Once I have the yarn, sett, and warp width figured out, I review the warping instructions. The pattern tells me that if I am using a floor loom I should add an additional 12” for loom waste to the length of my warp. Since I need to add 12” to 2 2/3 yards (the length of the original), that means I need a warp length of 3 yards or 36” x 3=108”. Yay, now I need to figure out how many threads I need to measure at 108”. Ok, 15 ends per inch times the warp width of 19 1/2” is: 15 x 19.5” = 292.5”. Since I can’t have half of a thread, I rounded up to 293 warp ends, each 108” long. Multiplying these two numbers together will tell me how much yarn I need for warp: 293 ends x 108” = 31,644” of warp yarn. Divide the inches by 36 gives the total yarns needed for warp yarn. So, 31,644” divided by 36” equals 879 yards. The Scrumptious Lace is 1000 m (1093 yards), so one skein will be plenty for my warp yarn.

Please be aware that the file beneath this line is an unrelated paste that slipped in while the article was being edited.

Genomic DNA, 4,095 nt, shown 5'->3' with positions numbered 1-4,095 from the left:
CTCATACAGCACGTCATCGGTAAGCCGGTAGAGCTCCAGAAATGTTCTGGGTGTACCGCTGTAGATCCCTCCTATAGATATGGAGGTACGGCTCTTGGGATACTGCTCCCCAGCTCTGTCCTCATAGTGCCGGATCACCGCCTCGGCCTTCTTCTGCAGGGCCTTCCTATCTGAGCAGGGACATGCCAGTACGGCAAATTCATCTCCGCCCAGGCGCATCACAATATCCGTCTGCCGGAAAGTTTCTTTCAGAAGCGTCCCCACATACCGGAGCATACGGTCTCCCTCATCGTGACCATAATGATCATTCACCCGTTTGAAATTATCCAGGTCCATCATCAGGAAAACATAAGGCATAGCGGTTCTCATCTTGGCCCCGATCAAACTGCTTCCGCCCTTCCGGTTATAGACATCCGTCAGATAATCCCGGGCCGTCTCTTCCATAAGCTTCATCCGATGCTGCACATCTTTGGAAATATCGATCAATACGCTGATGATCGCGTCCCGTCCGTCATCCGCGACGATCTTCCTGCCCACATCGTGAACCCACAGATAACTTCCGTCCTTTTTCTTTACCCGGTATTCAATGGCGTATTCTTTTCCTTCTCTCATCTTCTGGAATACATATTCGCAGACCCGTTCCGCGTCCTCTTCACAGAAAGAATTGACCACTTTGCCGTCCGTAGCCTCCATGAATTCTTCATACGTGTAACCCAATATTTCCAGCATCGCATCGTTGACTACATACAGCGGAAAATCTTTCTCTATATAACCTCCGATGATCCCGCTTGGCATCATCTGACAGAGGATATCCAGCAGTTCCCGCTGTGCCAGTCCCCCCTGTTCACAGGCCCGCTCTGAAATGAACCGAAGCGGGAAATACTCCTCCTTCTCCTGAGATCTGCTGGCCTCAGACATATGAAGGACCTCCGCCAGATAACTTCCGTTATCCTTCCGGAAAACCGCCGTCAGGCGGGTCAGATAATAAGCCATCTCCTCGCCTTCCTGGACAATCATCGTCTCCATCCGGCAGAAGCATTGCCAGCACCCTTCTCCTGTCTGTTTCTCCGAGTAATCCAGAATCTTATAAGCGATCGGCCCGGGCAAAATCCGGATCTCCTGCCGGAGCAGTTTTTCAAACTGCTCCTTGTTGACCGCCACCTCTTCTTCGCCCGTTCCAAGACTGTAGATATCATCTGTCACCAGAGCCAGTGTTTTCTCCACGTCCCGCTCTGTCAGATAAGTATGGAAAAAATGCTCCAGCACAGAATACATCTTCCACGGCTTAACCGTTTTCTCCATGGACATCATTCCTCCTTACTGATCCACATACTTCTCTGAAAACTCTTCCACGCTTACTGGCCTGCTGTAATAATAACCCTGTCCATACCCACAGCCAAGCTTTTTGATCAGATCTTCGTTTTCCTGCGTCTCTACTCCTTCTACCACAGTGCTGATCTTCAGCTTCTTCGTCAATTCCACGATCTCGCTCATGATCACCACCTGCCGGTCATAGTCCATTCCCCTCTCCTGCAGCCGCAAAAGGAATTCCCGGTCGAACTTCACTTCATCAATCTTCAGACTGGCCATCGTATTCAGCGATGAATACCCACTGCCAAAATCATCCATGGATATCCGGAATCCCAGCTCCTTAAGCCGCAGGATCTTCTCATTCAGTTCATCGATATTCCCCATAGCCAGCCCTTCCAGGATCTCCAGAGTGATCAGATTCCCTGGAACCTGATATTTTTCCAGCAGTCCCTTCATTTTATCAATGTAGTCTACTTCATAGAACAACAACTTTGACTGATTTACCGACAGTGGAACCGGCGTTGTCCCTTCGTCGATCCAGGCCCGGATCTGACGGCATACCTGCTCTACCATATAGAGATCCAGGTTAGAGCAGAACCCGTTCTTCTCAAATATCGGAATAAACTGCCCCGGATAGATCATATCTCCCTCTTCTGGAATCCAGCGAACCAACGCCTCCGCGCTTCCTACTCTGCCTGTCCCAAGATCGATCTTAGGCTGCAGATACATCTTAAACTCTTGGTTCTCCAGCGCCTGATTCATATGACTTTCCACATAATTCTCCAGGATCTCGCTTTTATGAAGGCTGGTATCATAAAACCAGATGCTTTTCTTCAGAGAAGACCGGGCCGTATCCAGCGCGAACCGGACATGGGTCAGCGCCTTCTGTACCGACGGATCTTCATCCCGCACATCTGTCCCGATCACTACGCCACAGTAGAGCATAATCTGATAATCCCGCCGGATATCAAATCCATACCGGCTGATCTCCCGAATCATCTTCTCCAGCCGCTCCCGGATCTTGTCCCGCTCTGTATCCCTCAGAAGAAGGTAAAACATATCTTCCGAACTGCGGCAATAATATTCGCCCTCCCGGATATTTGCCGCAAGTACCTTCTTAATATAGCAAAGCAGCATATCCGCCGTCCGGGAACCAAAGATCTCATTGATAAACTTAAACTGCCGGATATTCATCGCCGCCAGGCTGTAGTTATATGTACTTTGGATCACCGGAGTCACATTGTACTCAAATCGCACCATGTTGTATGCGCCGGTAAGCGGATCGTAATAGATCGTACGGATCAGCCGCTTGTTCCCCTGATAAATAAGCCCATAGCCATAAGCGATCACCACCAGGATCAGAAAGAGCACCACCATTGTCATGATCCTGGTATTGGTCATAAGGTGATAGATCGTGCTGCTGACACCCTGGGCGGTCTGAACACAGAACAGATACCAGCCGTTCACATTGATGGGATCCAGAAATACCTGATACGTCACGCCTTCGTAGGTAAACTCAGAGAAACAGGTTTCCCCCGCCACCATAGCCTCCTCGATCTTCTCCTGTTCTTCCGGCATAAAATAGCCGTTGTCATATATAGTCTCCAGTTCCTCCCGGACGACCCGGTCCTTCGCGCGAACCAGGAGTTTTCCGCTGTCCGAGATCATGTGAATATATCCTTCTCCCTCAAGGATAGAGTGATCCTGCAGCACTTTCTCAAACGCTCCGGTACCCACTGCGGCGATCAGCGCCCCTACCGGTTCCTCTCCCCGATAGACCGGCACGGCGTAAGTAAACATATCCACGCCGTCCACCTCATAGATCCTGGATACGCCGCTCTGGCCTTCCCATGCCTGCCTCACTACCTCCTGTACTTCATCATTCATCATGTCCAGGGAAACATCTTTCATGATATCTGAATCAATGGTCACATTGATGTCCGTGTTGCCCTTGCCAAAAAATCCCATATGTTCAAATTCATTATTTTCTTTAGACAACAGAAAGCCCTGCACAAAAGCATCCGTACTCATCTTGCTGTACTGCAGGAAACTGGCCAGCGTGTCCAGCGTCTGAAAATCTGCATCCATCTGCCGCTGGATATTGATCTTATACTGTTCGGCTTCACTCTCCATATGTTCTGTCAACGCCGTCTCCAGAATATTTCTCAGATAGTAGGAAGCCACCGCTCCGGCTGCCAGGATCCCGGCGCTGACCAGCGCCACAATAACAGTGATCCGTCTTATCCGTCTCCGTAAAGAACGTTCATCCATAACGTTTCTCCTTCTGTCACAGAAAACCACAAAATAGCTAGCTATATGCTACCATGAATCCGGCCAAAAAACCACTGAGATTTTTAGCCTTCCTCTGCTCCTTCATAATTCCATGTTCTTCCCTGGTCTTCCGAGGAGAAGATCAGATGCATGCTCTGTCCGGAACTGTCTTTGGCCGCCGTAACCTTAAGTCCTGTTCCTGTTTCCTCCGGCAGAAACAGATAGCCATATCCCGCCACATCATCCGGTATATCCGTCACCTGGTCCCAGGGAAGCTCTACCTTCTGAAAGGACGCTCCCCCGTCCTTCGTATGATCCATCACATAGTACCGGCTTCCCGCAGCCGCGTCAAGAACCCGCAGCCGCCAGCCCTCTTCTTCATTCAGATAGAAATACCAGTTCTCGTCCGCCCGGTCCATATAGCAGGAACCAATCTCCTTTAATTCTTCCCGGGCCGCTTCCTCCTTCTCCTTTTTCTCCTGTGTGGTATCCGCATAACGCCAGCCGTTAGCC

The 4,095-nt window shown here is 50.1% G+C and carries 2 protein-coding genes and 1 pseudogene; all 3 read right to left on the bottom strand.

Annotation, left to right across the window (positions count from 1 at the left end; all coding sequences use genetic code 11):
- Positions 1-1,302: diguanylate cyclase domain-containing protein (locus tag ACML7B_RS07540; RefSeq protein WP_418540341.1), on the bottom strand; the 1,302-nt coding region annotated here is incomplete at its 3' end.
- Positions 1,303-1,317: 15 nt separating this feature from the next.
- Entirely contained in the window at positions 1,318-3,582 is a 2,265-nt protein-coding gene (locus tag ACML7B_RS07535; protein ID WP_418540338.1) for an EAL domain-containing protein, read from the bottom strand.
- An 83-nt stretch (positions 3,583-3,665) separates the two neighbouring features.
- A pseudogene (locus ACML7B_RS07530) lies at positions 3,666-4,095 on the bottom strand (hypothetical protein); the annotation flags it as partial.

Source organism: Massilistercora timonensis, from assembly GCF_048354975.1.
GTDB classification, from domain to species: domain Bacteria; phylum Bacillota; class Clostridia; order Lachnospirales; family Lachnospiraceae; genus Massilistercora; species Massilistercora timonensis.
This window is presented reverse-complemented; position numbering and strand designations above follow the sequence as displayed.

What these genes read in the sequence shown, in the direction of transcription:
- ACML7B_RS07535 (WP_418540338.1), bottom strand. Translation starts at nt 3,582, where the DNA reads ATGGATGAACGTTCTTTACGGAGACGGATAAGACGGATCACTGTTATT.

For weft, I used Berroco Andean Mist (25g/150m). I needed approximately 342 yards (312 m or 3 skeins), using only a small amount of the third skein.

With all of the calculations complete, it is time to weave. Changing the pattern to vertical stripes instead of horizontal means that the spaces will be in the weft. A half inch spacer placed in the weft will create spaces in a horizontal orientation. I wove this piece with random spacing at 11 ppi. Once the fabric was woven, I assembled the garment like described in the book, except instead of weaving the tabs, I substituted cotton lace edging. I butted and stitched the pieces together, folded over the ends and seamed to finish. I added the tabs to the woven fabric as shown.